Telehealth and wearable devices are hot ticket items for health IT developers and investors as remote monitoring and mHealth (mobile health) become increasingly important tools in the fight for better chronic disease management – a source reports.
'Devices everywhere talking to devices anywhere will radically change health care', says John Glaser, Ph.D., Senior vice President of global information technology company Cerner Corp.
Remote monitoring gives people with chronic illness more freedom and independence, but they can make everyone more aware of their health – that can only be a good thing for the health care system by reducing unplanned hospital readmissions, and lowering healthcare costs.
Imagine, before you are fully awake in the morning, your bed has transmitted information about your sleep quality to your physician. Later in the day, your elderly mother's pill bottle alerts you and her physician's office that she hasn't taken her blood pressure meds.
Imagine the value to a person whose irregular heart rate triggers an alert to the cardiologist, who, in turn, can call them immediately to seek care. Or, imagine a miniaturized, implanted device or skin patch that monitors a diabetic's blood sugar, movement, skin temperature and more, and informs an insulin pump to adjust the dosage.
Such monitoring, particularly for individuals with chronic diseases, could not only improve health status, but also lower costs, enabling earlier intervention before a condition becomes more serious. Already underway in the US is a clinical trial that equips heart failure patients with sensors to measure key indicators like blood pressure and heart rhythm. Some estimates show there is a remarkable 64% drop in hospital readmissions for patients whose blood pressure and oxygen saturation levels were monitored remotely.
"The goal of telehealth is to prevent hospital readmission, reduce in-office visits, better manage health of individuals with long term conditions and reduce costs for more remote and isolated healthcare providers," iData Research CEO Dr. Paul Zamanian said.
According to Research and Markets the world telehealth market slated to grow from US$17.8 billion in 2014 at an 18.4% compound annual growth rate until the end of the decade. The take up in Australia has been slow – but we will accelerate for here.
The mobile health industry has been revolutionizing the way both doctors and patients approach medicine today. When it comes to addressing health issues, mobile health consumers are moving toward preventing disease and increasing fitness and wellness. Through fitness trackers and wearable devices, more people are focused on exercise and diet.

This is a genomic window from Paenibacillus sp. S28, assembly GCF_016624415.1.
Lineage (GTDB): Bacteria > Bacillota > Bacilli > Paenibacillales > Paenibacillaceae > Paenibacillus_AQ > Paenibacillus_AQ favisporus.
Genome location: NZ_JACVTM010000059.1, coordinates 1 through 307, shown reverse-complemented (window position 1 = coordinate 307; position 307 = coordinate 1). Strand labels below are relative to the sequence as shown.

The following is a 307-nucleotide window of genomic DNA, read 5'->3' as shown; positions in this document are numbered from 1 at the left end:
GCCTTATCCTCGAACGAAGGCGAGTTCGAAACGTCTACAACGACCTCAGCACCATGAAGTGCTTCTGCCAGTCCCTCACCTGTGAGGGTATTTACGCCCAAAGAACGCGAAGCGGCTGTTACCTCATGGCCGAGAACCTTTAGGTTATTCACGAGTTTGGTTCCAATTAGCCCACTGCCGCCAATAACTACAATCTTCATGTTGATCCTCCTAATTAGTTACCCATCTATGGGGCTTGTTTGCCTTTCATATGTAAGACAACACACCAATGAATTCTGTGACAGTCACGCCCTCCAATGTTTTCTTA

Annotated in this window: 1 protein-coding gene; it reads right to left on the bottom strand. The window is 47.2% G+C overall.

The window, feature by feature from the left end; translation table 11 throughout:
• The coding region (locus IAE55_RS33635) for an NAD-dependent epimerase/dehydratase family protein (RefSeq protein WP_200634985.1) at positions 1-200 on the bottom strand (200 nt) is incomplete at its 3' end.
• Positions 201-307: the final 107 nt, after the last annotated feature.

"New developments in machine intelligence will make us far far smarter as a result, for everyone on the planet," Eric Schmidt, Executive Chairman of Google, said in a public statement. "It's because our smart phones are basically supercomputers."
The Internet of Things (IoT) is an ever-expanding universe of devices and technologies with equally expanding potential uses.
"Around 400 million people in the last year got a smartphone," says Eric Schmidt. "If you think that's a big deal, imagine the impact on that person in the developing world."
What qualifies a device to be part of the Internet of Things? According to professionals, a sensor-equipped "thing" must have three qualities. It must be aware; it must be able to sense and collect data about its surroundings, such as temperature and light or, in the case of health care, blood pressure and heart rate, for example. It must be autonomous. The data collected must be communicated to another device or central location automatically or when certain conditions are met. Lastly, it must be actionable. If an individual's blood pressure or blood sugar levels are at a dangerous level, it must automatically trigger an alert and initiate clinician action.
"Satya Nadella, Chief Executive Officer of the Microsoft Corporation, has stated, "I'm most grounded on the role of technology. Ultimately to me it's about the human capital and the human potential and technology empowers humans to do great things. You have to be optimistic about what technology can do in the hands of humans."
The majority of mobile health application users and medical professionals believe that mobile health apps are beneficial to their quality of life, according to a survey by Research Now, mHealth Intelligence reports.
A Research Now survey in the US published in June 2015 found that 96% of surveyed mobile health users and medical professionals said that mobile health apps "improve their quality of life."
Among 1,000 mobile health app users, the survey found:
Among the survey of 500 health care professionals, the survey showed:
The take up of mobile devices and health apps in Australia is bound to produce similar results.
"Smartphones and wearables are driving a major behavioural shift in consumer health and wellness. Beyond a desire to speed access to information, consumers are using technology to engage proactively in managing their health – and a personality of 'search' is influenced by specific medical conditions, " says Gil Bashe, executive vice president of Makovsky Health who published the Research Now report.
The Internet and mobile devices will bring a stunning array of new capabilities to our personal and professional lives. These capabilities are embryonic in Australia, but there are enough examples in health care that we can begin to see a future that is extremely exciting – and the beauty of it is that it will be available to everyone!